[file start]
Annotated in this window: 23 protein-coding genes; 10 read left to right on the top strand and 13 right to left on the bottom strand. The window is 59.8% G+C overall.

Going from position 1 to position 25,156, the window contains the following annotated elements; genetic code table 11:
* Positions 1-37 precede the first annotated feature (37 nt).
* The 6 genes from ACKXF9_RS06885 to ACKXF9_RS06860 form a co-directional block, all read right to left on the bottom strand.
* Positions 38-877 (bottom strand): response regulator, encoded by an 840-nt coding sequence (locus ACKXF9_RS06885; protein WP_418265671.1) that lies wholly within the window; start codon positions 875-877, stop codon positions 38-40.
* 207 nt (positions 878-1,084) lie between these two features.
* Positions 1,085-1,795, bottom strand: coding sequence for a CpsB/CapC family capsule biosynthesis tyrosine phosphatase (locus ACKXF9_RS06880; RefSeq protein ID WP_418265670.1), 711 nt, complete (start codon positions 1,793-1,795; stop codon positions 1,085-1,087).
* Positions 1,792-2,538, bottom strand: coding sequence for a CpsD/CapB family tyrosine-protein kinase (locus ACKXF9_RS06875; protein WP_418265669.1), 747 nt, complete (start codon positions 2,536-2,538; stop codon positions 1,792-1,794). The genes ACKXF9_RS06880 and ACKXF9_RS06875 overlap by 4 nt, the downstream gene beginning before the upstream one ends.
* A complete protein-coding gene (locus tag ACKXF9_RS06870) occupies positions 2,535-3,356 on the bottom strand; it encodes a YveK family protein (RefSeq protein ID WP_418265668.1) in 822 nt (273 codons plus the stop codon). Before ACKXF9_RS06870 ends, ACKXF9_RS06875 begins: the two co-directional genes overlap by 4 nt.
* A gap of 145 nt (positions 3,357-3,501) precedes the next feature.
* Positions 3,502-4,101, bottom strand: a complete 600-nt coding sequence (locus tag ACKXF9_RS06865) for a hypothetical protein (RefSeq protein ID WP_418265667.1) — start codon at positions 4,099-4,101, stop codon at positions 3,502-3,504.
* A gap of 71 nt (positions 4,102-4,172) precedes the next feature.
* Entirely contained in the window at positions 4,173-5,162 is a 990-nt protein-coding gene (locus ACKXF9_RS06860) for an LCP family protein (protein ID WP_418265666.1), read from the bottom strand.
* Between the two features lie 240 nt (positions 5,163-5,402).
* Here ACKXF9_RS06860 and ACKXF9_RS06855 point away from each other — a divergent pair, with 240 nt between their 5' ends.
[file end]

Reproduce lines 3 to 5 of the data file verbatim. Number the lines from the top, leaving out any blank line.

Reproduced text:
* Positions 1-37 precede the first annotated feature (37 nt).
* The 6 genes from ACKXF9_RS06885 to ACKXF9_RS06860 form a co-directional block, all read right to left on the bottom strand.
* Positions 38-877 (bottom strand): response regulator, encoded by an 840-nt coding sequence (locus ACKXF9_RS06885; protein WP_418265671.1) that lies wholly within the window; start codon positions 875-877, stop codon positions 38-40.